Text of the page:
The C3 Gallery is an innovative participatory space where creativity and experimentation serve as both our methods for developing activities and our goals for visitor experiences. Each month we highlight one of our gallery activities. Read the Gallery Spotlight section below to learn about a work of art currently on view, see its corresponding activity, and read examples of visitor responses. Scroll down to read about past exhibitions in the Center for Creative Connections. Click here to see works of art currently on view.
Layers of Color
Currently, the Center for Creative Connections has three prints by Hiroshi Yoshida on view (left: Hirosaki Castle; right: Kameido Bridge; bottom: Fuji San from Yamanaka). Each print illustrates the beauty of significant locations in Japan and was created using traditional Japanese woodblock printmaking tools and processes.
In the C3 Interactive Gallery we developed a printmaking station where visitors can experiment with creating layered prints; however, we had to think a bit outside the box since we could not have paint inside the gallery. Instead we created four carved blocks that visitors can use to create crayon rubbings on paper. Like the traditional Japanese woodblock prints, each carved block corresponds to one color that can be layered with others to create a final image. Inspired by the subject matter in the works of art by Yoshida, our visitors’ final image will have a Texas theme.
Here are a few examples of the creative colorful cacti our visitors created:
C3 Interactive Gallery Spotlight_Artful Reflections.pdf
C3 Interactive Gallery Spotlight_Drawing to Look.pdf
C3 Interactive Gallery Spotlight_Whats In A Name.pdf
C3 Interactive Gallery Spotlight_A Web of Wisdom.pdf
September 25, 2010–Fall 2012
Center for Creative Connections
We take up space. We move in space. We encounter space. Closed spaces and open spaces, full spaces and empty spaces—these can affect us differently, both physically and emotionally. These same reactions can be a part of our experiences with the space of a work or art.
Artists change space. Just as artists make choices about how they use color, lines, and shapes, they also make choices about how they use space. As you move through this exhibition and view works of art from varying physical distances and perspectives, think about how the artists use space and give you a way into their art. Reflect on your responses to the spaces you encounter in art, as well as those you encounter in your everyday life.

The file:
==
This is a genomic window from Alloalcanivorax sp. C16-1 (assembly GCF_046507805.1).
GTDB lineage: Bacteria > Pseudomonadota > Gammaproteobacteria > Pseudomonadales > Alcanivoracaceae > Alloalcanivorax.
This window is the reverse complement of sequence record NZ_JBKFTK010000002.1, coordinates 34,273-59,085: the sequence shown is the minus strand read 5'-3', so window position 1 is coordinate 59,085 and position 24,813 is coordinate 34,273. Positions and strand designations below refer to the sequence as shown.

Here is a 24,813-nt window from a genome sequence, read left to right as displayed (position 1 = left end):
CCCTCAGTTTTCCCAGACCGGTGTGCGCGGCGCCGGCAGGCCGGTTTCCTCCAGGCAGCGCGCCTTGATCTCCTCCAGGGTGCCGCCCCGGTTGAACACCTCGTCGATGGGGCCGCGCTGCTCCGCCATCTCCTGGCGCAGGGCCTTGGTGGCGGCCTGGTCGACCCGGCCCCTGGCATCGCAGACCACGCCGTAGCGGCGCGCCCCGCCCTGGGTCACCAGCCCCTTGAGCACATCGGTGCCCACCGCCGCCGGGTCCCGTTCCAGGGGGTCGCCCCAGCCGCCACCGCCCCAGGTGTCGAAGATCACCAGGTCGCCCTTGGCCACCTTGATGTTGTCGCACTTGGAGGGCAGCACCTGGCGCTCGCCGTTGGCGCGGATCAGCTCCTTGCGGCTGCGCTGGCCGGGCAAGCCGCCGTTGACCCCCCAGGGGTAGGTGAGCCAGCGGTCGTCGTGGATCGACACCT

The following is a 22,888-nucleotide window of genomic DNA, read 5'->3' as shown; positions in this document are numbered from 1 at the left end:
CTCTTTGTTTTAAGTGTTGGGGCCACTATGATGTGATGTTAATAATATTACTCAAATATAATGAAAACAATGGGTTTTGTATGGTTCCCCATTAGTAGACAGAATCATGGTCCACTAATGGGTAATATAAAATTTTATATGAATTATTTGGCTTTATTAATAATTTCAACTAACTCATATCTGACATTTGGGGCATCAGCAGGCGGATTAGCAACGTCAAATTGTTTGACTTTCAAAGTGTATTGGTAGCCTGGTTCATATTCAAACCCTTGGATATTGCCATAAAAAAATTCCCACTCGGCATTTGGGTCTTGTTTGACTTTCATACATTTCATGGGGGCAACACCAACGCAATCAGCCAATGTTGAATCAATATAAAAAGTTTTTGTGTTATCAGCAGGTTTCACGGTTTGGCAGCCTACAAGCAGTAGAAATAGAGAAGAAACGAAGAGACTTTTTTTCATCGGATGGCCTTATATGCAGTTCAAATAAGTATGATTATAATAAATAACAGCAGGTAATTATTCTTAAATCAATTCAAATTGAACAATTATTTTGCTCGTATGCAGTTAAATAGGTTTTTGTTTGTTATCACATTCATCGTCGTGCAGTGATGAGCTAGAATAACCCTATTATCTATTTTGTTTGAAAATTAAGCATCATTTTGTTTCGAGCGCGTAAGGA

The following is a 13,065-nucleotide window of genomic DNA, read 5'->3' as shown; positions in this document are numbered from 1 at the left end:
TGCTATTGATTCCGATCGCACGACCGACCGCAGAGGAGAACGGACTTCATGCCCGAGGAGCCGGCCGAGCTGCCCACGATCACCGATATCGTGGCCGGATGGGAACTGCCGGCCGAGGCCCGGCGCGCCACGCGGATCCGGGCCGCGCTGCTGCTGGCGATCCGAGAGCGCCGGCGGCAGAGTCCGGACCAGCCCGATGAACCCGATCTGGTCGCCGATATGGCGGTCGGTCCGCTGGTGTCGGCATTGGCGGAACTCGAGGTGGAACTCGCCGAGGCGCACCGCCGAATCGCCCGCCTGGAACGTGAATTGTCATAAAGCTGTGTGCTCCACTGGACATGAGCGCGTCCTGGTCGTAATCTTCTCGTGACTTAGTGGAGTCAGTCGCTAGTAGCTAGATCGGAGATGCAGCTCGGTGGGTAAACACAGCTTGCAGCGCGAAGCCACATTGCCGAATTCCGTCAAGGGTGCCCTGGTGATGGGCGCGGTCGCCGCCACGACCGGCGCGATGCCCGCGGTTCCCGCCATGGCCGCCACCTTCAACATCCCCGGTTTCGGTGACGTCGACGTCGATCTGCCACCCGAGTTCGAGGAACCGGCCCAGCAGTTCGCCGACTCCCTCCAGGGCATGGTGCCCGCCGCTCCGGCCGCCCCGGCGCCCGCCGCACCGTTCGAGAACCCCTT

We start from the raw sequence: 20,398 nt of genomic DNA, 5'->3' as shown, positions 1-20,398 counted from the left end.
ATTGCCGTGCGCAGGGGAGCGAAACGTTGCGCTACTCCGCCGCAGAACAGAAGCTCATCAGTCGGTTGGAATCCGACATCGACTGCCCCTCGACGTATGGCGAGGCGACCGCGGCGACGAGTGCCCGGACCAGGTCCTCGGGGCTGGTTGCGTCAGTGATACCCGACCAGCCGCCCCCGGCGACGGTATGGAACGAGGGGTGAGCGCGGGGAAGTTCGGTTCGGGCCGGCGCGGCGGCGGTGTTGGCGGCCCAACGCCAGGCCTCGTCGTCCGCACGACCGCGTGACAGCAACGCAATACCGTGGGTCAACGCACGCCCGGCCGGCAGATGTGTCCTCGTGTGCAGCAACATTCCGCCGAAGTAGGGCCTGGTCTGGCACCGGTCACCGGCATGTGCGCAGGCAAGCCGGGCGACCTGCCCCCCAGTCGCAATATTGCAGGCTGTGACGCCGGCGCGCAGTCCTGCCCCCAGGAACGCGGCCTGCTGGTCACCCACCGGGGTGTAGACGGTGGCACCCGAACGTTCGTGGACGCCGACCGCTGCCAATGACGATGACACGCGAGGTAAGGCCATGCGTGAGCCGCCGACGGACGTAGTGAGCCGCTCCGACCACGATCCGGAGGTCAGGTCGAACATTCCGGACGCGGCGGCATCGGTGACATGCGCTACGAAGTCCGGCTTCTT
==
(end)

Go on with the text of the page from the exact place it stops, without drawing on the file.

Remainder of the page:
Monitor Wall Visitor Photo Submissions:
TEXAS SPACE - On view in C3 September 2010-February 2011
DESIGNED SPACE - On view in C3 March-September 2011
FILLED SPACE - On view in C3 October 2011-March 2012
PEACEFUL SPACE - On view in C3 April-October 2012
POSITIVE/NEGATIVE SPACE - On View in C3 November 2012 - January 2013
The Living Room
July 27–September 24, 2010
Center for Creative Connections Temporary Location, Tower Gallery, Level 4
During the summer of 2010, the Center for Creative Connections moved into the Museum’s fourth-floor Tower Gallery as construction began on a new exhibition, Encountering Space. To continue to serve visitors and the community, artist Jill Foley was brought in to create a dynamic installation for the Center’s temporary "home away from home.”
Jill Foley is a Dallas-based artist who creates large-scale imaginary-type spaces to host her puppet-like figural sculptures and her paintings and drawings. She has used recycled cardboard to create naturalistic forms and makeshift home furnishings to surround visitors in an active living space. Foley wanted to create an inviting space like that of a living room that reflects the personality of C3. She was also inspired by the DMA's collections and the Wendy and Emery Reves Collection period rooms on Level 3. Throughout the summer, Foley and the C3 staff hosted participatory programs, happenings, and performances in the gallery. Visitors created artwork to contribute to the space, reflecting the involvement of the community.
Materials & Meanings
May 3, 2008–July 25, 2010
Center for Creative Connections
What do the materials of works of art mean to artists? What do the materials of works of art mean to you? Materials & Meanings, the inaugural exhibition of eight works of art selected from the Museum’s encyclopedic collection, focused on the materials from which a work of art is made and on the meanings associated with those materials to both the artist and the viewer.
Materials can have powerful meanings for the artist who selects and manipulates them as part of the creative process. You bring your own experiences with materials when you look at a work of art. The works of art in this exhibition were from different cultures and time periods, but all are made from materials that suggest meanings to the artist and perhaps to you.